Rearing Happy Children in a Troubled World
This is the first of two articles for study. This one is for the parents and the children, while the second one is for the young people themselves.
“If only they would develop this heart of theirs to fear me and to keep all my commandments always, in order that it might go well with them and their sons to time indefinite!”—Deuteronomy 5:29.
1. Why is the subject of this lesson of such great importance to us?
“MY FIRST BABY!” What happy words from the mother who cuddles that small warm bundle to her breast! The Bible speaks of the tenderness of a nursing mother, using it as an example of the affection that should exist in the Christian congregation. Even unrighteous persons love their children and give them good things. How much more should we who love righteousness be concerned with our own young ones, and with training them for life in today’s world!—1 Thessalonians 2:7; Psalm 127:3-5; Matthew 7:11.
2. What is the best source of advice and guidance regarding child rearing? Why?
2 But the new parent soon realizes that rearing children is a grave responsibility. Where can you find sound advice and guidance? Why not look to the Creator? He arranged for childbirth. (Genesis 1:28) He has seen every child who has ever been born, and the results of what the parents did. His would be the best of instructions. They are recorded in the Bible—along with examples of people who followed his principles, and of others who did not.—Proverbs 3:5, 6.
3. (a) What are some of the things our children need? (b) Why should this not discourage us?
3 What does this marvelous book teach us about child rearing? It shows many things that modern specialists think they discovered on their own. Among other things, it shows children’s need for love and security. They should be taught about God and his Word. They need good education, wholesome experiences, fine examples and right association. They should learn obedience and respect for authority. They should be taught about morals and marriage, about the kind of husband or wife to want to have and to be, and how to be a good parent. That may sound like a big job for you as a parent. But remember, the Bible can provide wisdom. It can “give to the inexperienced ones shrewdness,” and to the young person “knowledge and thinking ability.” Let us examine some of the things it tells us about child rearing.—Proverbs 1:4.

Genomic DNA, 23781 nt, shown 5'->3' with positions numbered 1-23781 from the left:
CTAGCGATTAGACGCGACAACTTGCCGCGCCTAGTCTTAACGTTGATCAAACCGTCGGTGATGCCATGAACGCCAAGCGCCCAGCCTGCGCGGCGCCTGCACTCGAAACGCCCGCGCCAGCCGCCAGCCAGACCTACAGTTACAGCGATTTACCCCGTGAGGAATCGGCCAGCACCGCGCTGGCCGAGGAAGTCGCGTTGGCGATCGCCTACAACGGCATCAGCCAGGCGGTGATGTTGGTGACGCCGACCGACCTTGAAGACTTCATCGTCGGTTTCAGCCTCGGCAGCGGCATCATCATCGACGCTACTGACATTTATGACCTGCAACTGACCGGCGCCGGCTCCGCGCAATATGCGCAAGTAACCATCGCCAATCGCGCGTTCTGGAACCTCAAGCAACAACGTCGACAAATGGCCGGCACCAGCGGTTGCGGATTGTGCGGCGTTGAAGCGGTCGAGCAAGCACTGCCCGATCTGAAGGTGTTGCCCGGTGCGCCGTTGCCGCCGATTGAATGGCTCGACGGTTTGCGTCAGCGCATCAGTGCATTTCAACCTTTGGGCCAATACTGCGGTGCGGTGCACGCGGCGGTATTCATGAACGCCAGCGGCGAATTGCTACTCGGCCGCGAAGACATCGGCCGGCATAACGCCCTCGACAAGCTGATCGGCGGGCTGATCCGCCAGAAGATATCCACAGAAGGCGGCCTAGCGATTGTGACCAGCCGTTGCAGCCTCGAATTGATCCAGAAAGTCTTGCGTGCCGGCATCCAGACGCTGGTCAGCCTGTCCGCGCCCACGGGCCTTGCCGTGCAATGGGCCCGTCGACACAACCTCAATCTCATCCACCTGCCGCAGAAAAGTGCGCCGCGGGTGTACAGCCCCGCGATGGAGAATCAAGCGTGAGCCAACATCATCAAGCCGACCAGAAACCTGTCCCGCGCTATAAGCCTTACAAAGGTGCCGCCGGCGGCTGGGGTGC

4. (a) What did children of God-fearing parents learn? (b) By whom and how was this teaching done?
4 The Bible shows that the children of God-fearing parents were brought up in security, by families that were concerned about their weaknesses and their need for protection. (Genesis 33:14; 43:8) Children were taught a means of making a living—David was a shepherd boy, and Jesus was a carpenter. (1 Samuel 16:11; Mark 6:3) They also learned something far more important—the wondrous ways of the great God JEHOVAH. This training was not given in catechism classes or in Sunday schools, but by the people who had the greatest interest in the children—by their own parents. Jehovah expected the Israelites to make his ways known to their sons and their grandsons. (Deuteronomy 4:9, 10) Parents were to teach their children at all times—at home or away, when lying down or getting up. They were to teach by word and by example, passing marvelous truths on to succeeding generations.—Deuteronomy 11:18-21.
5. What does a famed Bible dictionary say about child training?
5 The famed French Dictionnaire de la Bible says that as soon as the child was able to talk he was taught a few passages from the Biblical law. “His mother would repeat a verse; when he knew it, she would give him another one. Later, the written text of the verses they could already recite from memory would be put into the children’s hands. Thus, they were introduced to reading, and, when they had grown, they could continue their religious instruction by reading and meditating on the law of the Lord.”* This reference work continues: “It was in the security of the family and on the knees of his father and mother that the child was to receive his first and most profitable moral lessons.”—Vol. II, Column 1596.
6. (a) What exciting experiences did Israelite children enjoy? (b) Have your children enjoyed similar experiences, and if so, what were the benefits to them?
6 God knew that children respond to new experiences and that these can be a teaching aid. Thus, the “little ones” were taken on exciting trips to Jerusalem to hear God’s law read. (Deuteronomy 31:12, 13) Your children can enjoy similar blessings, attending regular circuit and district assemblies of Jehovah’s Witnesses where they can benefit from instruction, participate as volunteers, and make fine new friends. You can make such events high points of their lives, as the trips to Jerusalem were special events for the Israelite children.
7. Why is it so important to set the right example?
7 God knew the importance of a good example. Children copy what they see. They can learn a language—as difficult as that is—by imitating what they hear. God said: “If only [the people] would develop this heart of theirs to fear me and to keep all my commandments always, in order that it might go well with them and their sons to time indefinite!” The Bible says: “One who is good will leave an inheritance to sons of sons.” (Deuteronomy 5:29; Proverbs 13:22) Thus, much depends on you. As parents, we should do our utmost to set the right example, for certainly we would not want our children to be following a wrong one.
8. What questions should we ask ourselves about our children’s associations?